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If you’ve read some of my prior content here you’ll certainly already know who Calhoun is, but if you don’t here’s a quick synopsis. As I said before, Calhoun is based out of Brooklyn, and after an tumultuous beginning to her musical career she “rose from the ashes” so to speak in order to create her first full length LP Take Me Away. The record came out earlier this year, and has already received favorable press from the likes of the Huffington Post as well as Calhoun’s recent selection as a Featured Artist on the website Noisetrade.

But that’s not why ya called. Today I want to discuss the aforementioned “Zebedee”, a melodic haunt of a track from Calhoun’s Take Me Away that seems like an apt choice for the music video treatment. And that expectation is well-placed as the video explores the song’s themes of love, loss, betrayal, and sadness through the eyes of a beautifully illustrated world of animation that gracefully illuminates the differences. I could easily speculate about the meaning behind many of the small details of note in this video, but that I leave to you as a fellow member of the audience to interpret for yourselves.

Suffice it to say, the visuals on this video are a stunningly creative complement between Calhoun and her collaborators to one of the strongest tracks on Take Me Away. Its work like this that makes the world of music videos a relevant place again, and we’re truly the better with the level of depth this visual context can provide.

So on that note, let me step aside and have you enjoy the music video for “Zebedee”, brought to you exclusively by On The Back Edge of the Beat.

A reflection on some of these recent days…

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I don’t often wax on the current event side of the fence when it comes to the material I write online. My day job requires me to write news anyway, so usually when I come here looking to discuss something about music the news and political topics of the day are the farthest things from my mind.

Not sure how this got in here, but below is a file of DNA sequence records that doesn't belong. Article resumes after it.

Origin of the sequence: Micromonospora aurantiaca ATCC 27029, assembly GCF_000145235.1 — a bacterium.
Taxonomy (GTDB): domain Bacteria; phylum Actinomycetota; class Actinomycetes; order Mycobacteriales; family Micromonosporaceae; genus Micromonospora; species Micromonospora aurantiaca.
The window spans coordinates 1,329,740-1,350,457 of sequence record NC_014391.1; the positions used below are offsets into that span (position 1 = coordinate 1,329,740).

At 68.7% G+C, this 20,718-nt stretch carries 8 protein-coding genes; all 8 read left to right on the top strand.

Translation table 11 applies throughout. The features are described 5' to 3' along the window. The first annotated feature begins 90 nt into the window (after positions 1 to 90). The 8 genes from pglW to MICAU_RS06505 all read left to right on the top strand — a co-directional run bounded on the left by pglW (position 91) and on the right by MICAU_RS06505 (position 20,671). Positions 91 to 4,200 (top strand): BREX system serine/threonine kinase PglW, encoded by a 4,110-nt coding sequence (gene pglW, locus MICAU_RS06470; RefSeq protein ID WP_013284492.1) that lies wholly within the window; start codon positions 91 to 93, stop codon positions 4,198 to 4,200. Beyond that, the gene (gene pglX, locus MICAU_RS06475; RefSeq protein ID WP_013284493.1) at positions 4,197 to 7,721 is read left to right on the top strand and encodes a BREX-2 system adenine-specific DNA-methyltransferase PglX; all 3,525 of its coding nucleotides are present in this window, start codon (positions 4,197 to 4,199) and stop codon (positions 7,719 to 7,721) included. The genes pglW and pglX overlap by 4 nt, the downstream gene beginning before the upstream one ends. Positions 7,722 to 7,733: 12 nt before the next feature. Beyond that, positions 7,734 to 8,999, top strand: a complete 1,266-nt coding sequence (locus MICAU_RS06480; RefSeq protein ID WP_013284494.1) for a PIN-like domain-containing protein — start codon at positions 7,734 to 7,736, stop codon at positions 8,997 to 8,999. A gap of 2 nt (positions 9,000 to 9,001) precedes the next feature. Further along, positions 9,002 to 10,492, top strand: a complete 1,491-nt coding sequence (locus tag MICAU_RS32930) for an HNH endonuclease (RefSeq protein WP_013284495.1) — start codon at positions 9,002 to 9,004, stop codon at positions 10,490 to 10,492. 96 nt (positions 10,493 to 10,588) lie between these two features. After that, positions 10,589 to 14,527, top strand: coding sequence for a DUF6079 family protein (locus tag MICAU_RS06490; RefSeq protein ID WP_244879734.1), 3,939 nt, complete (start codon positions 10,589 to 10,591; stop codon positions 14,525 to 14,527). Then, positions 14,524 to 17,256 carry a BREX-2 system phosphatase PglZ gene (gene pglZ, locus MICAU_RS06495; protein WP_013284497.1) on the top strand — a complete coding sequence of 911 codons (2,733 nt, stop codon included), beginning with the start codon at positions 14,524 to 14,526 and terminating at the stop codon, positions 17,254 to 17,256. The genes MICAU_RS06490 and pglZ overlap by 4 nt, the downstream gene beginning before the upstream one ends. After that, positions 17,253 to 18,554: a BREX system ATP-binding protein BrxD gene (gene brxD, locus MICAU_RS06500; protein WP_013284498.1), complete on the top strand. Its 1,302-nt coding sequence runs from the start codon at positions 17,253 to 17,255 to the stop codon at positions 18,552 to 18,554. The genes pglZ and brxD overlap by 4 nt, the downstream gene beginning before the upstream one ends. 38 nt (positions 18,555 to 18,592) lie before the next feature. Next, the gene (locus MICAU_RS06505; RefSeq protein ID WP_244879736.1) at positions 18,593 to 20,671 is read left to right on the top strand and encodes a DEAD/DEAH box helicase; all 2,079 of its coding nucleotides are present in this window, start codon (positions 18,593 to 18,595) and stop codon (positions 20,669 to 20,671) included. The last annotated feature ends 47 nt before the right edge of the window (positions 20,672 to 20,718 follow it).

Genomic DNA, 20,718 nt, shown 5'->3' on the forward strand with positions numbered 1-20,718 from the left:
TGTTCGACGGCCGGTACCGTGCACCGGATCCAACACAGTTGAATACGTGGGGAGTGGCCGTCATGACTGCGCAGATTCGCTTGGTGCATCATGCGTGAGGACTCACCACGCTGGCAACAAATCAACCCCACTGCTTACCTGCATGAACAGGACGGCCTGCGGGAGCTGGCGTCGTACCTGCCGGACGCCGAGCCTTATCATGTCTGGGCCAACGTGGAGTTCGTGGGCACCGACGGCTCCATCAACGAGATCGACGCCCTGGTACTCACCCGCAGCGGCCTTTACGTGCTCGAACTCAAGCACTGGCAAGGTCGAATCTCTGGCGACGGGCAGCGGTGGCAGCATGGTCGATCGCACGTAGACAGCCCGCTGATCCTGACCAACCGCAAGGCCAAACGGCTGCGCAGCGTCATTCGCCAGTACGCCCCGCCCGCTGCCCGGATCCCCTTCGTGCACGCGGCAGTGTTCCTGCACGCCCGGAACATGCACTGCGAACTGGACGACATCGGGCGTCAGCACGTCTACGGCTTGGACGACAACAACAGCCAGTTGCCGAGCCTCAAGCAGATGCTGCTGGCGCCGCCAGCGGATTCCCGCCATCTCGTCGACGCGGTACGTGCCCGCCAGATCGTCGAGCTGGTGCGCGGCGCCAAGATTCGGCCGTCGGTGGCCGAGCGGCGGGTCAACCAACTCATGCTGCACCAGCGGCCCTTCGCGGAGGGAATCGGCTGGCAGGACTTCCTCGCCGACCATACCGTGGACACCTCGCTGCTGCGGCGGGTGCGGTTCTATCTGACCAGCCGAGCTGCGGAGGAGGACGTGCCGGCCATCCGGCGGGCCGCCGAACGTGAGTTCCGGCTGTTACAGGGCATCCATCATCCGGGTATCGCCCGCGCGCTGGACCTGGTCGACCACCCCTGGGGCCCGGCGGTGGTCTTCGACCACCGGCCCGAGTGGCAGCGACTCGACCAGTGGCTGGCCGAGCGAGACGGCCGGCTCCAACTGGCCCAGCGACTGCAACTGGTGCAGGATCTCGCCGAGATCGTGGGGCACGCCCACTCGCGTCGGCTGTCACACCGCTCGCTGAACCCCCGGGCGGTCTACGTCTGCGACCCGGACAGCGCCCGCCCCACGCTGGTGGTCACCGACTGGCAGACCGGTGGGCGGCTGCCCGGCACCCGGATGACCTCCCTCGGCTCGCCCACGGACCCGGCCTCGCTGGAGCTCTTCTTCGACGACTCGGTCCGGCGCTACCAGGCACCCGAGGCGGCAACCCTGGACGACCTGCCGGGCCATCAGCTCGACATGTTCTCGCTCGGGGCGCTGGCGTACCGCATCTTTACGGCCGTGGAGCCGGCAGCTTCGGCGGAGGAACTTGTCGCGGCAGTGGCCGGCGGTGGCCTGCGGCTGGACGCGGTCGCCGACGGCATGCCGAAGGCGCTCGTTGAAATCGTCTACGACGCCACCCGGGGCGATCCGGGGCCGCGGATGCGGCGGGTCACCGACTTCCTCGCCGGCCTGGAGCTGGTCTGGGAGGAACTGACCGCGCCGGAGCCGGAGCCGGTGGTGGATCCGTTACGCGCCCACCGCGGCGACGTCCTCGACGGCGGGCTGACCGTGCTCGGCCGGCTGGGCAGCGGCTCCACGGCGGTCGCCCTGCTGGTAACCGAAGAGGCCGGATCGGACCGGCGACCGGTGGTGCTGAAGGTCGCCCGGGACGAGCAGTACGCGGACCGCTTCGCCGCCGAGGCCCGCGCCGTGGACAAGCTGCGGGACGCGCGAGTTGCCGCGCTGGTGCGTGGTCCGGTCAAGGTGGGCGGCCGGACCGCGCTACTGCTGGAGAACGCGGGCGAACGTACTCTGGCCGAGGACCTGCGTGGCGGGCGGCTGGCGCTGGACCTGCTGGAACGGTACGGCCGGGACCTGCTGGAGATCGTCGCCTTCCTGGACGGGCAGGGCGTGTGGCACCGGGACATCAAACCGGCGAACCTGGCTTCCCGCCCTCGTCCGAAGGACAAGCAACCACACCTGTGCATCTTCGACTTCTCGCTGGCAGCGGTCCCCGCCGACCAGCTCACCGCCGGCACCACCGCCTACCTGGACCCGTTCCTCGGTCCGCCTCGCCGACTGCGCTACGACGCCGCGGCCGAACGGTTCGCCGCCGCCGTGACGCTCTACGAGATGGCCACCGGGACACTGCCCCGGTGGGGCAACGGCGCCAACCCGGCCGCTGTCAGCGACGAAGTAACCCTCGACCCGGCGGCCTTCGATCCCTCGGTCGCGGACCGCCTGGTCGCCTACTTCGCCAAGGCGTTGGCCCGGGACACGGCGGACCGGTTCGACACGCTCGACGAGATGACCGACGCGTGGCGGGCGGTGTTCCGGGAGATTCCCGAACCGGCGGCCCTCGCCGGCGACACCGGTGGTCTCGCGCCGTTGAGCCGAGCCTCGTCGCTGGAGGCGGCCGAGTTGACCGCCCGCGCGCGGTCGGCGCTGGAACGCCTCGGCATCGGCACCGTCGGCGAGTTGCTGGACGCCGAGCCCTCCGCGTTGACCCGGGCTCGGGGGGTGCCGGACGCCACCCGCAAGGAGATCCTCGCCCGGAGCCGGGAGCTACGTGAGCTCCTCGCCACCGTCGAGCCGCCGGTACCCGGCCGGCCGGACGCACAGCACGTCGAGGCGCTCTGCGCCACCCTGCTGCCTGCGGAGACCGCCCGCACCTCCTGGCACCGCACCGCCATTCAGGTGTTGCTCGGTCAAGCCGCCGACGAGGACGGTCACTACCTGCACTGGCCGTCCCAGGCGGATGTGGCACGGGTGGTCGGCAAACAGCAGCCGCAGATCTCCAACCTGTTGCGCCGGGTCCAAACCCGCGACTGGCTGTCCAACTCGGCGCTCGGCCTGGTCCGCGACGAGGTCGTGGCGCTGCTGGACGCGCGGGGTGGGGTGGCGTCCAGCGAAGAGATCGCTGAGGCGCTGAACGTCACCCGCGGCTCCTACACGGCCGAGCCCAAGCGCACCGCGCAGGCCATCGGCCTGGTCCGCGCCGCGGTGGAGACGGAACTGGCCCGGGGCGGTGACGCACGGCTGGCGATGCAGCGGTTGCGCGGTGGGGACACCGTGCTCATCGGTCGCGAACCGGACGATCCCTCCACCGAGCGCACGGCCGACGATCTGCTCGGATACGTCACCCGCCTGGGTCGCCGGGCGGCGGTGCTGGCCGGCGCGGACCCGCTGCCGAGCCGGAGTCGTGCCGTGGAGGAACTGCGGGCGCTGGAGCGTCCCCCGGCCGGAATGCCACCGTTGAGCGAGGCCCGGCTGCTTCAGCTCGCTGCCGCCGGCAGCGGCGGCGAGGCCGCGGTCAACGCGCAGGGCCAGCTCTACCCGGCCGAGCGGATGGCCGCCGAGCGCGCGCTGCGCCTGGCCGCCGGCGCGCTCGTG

But in wake of a suggestion I received recently to talk about the mass shooting in Las Vegas as it relates to music, I can’t help but finally weigh in and wonder why its taken me this long. I mean the first guess is obvious, given that any mass incident of death, heartache and pain is impossible to comprehend as an observer, let alone to try and put it into words. To this point, I’m still not sure if any words I say will even be right.

But despite that, I also can’t pass up the opportunity because in addition to this tragedy taking place at a music festival, it coincided with the sudden passing of rock icon Tom Petty. Now those are vastly different losses that I am by no means trying to equate, but each have hit me together in a way that’s ultimately too hard not to speak up about.

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Unfortunately though, I have to start by returning to the most difficult fact of all in this story. Namely, that another shooting has taken place at a venue for live music. I’m not sure when it started that concerts became one of the latest targets for these atrocities, but it hits especially close to home because of how significant a role concerts have played in the shaping of my life.